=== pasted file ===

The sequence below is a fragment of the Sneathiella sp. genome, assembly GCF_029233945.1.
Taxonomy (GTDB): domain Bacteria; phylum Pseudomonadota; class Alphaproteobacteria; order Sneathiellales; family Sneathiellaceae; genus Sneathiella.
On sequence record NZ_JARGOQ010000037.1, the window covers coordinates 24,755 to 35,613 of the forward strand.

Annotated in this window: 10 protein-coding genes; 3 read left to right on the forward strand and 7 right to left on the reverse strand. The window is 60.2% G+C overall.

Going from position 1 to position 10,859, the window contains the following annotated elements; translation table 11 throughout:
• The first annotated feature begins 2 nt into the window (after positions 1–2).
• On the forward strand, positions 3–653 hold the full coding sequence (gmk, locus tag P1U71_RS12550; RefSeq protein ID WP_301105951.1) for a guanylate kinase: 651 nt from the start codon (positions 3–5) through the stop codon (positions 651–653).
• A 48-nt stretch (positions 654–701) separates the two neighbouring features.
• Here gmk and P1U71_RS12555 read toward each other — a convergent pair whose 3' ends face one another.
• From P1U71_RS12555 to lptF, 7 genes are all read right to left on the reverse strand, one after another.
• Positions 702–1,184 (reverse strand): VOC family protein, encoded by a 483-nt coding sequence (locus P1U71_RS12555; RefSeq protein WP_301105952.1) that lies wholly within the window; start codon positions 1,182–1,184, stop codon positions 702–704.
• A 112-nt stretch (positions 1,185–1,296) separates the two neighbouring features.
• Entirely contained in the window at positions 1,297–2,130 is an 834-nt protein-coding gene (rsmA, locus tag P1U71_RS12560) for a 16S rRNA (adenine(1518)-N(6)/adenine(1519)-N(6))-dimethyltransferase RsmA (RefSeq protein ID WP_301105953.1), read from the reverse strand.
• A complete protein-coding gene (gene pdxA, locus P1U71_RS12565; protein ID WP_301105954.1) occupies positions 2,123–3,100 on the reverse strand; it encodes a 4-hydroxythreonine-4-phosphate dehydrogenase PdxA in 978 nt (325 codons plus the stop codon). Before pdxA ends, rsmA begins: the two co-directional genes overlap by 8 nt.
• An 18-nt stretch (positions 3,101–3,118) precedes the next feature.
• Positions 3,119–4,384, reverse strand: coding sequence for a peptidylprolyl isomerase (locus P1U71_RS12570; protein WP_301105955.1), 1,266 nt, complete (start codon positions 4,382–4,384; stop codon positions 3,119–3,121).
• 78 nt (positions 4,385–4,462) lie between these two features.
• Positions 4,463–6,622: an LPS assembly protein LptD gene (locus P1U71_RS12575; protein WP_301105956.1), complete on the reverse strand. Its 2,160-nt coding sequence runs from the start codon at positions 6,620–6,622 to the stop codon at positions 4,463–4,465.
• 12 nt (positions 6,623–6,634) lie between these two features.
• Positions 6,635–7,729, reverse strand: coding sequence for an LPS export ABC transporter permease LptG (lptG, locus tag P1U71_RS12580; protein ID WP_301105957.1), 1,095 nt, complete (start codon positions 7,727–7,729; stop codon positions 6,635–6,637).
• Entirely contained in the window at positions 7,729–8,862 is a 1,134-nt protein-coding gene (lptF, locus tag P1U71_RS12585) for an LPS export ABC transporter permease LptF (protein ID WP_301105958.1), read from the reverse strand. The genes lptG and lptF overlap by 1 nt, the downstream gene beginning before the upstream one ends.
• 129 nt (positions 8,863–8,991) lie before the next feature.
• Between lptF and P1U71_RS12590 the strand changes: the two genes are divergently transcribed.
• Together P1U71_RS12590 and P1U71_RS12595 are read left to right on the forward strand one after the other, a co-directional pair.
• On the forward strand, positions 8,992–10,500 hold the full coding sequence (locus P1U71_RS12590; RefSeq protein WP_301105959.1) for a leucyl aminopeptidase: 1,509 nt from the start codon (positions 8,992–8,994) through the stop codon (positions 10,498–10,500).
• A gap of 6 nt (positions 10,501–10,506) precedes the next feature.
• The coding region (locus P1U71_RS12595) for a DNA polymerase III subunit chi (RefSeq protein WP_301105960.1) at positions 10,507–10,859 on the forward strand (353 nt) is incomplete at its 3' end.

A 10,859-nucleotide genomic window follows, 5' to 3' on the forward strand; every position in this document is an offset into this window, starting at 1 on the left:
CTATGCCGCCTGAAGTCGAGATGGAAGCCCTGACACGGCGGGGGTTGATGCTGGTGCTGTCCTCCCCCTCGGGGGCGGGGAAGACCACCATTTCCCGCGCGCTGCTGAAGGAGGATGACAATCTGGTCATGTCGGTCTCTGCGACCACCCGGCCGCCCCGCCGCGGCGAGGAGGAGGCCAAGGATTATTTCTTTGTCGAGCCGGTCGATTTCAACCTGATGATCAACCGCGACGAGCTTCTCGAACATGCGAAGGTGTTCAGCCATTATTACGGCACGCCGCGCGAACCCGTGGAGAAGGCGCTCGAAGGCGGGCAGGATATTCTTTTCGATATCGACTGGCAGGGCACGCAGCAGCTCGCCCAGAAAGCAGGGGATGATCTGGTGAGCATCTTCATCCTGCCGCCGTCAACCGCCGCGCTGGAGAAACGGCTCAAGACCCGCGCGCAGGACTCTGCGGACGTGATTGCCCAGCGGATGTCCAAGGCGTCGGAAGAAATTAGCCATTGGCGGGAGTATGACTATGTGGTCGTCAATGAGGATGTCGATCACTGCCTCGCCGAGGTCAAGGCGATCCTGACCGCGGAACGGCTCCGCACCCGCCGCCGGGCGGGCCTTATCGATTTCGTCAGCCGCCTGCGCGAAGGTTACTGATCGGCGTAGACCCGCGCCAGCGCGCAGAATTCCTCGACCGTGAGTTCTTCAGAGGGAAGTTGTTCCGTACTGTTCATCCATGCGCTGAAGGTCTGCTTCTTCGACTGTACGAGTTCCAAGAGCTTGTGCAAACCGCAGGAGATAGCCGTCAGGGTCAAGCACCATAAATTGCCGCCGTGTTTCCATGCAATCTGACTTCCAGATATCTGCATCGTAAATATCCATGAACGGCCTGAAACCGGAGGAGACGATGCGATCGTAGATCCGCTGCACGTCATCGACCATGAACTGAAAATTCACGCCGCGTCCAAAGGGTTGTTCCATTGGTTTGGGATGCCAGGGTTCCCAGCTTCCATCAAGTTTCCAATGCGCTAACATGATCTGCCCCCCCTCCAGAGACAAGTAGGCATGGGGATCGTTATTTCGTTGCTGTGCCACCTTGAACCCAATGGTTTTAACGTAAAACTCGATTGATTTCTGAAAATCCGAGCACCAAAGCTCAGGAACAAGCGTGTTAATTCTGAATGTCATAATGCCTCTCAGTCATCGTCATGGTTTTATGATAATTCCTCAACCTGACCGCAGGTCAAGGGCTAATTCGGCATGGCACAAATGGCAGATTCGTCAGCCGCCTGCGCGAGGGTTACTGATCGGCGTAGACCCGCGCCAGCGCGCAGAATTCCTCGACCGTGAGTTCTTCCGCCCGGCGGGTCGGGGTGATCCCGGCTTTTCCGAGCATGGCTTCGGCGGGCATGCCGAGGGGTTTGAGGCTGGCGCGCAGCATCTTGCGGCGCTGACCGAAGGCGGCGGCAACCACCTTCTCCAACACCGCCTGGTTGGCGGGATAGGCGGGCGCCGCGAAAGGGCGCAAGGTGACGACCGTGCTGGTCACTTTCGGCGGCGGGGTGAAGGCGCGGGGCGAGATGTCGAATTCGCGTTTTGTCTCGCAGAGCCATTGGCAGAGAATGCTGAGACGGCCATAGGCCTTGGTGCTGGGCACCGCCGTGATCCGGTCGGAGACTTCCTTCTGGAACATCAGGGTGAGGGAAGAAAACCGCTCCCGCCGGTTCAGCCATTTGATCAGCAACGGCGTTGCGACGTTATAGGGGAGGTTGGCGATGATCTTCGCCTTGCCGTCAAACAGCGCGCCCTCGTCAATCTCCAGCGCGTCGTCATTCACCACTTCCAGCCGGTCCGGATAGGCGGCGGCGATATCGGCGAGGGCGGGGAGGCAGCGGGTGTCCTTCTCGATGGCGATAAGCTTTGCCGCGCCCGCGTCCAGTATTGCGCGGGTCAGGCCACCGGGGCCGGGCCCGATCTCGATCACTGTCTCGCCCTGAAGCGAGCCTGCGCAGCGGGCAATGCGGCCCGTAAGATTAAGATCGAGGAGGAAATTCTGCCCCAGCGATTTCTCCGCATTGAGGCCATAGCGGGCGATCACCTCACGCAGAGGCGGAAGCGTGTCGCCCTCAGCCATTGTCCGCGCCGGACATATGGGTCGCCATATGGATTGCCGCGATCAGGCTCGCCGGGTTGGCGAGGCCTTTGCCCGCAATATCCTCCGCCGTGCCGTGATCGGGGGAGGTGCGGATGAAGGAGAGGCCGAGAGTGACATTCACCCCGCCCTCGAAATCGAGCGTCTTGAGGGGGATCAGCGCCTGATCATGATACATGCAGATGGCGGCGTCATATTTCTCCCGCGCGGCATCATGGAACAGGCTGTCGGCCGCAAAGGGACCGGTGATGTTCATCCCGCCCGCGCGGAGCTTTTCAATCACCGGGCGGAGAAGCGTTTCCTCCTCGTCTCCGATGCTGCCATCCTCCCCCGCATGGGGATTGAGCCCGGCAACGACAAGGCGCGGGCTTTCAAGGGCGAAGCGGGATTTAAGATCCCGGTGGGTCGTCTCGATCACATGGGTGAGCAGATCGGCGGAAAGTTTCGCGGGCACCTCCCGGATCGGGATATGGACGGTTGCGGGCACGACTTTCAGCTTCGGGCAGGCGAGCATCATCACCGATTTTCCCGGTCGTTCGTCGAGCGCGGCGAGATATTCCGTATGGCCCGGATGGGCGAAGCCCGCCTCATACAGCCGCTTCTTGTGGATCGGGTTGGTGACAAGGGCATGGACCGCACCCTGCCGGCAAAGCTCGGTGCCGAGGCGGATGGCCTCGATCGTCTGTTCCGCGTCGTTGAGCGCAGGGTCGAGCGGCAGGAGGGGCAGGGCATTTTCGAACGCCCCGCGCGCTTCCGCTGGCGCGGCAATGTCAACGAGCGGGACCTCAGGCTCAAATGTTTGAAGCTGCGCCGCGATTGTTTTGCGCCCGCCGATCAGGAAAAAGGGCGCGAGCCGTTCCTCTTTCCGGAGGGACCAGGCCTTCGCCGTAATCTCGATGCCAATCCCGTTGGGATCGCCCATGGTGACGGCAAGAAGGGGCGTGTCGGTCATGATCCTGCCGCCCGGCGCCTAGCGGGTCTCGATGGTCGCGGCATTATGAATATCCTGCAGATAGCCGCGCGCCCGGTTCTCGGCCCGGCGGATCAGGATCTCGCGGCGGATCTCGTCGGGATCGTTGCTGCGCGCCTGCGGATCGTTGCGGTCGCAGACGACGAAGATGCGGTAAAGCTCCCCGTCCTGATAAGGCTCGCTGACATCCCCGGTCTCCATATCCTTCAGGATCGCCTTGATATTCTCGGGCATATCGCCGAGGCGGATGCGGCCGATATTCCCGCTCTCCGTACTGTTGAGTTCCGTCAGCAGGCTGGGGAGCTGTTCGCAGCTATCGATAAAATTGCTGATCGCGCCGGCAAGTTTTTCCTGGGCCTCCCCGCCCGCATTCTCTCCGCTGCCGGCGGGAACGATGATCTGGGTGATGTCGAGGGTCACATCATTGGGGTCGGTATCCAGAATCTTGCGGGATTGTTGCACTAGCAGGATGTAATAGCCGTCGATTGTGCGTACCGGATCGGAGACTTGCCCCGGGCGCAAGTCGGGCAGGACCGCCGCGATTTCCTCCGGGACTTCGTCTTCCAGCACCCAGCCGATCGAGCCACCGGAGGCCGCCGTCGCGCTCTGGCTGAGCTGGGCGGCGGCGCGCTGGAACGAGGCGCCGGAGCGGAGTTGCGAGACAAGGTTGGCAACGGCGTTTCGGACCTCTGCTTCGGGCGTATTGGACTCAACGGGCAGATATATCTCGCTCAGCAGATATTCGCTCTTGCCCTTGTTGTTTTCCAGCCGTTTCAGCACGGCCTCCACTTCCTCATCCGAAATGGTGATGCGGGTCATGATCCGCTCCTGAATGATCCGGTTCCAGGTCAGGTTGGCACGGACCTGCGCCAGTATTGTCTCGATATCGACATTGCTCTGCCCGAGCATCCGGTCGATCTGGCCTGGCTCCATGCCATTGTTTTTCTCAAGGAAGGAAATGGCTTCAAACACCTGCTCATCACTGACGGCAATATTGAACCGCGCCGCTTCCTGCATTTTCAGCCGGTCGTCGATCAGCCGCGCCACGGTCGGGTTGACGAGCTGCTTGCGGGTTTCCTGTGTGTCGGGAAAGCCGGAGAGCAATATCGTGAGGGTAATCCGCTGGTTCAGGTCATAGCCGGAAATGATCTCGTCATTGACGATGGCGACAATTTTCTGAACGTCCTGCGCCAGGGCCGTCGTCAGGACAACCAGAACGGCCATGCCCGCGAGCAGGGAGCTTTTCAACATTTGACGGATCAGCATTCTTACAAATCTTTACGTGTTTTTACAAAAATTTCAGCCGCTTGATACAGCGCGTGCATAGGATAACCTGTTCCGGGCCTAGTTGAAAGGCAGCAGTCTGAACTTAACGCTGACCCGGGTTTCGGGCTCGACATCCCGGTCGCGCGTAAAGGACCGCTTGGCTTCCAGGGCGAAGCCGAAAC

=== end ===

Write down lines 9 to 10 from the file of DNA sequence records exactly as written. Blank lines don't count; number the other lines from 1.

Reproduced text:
• Here gmk and P1U71_RS12555 read toward each other — a convergent pair whose 3' ends face one another.
• From P1U71_RS12555 to lptF, 7 genes are all read right to left on the reverse strand, one after another.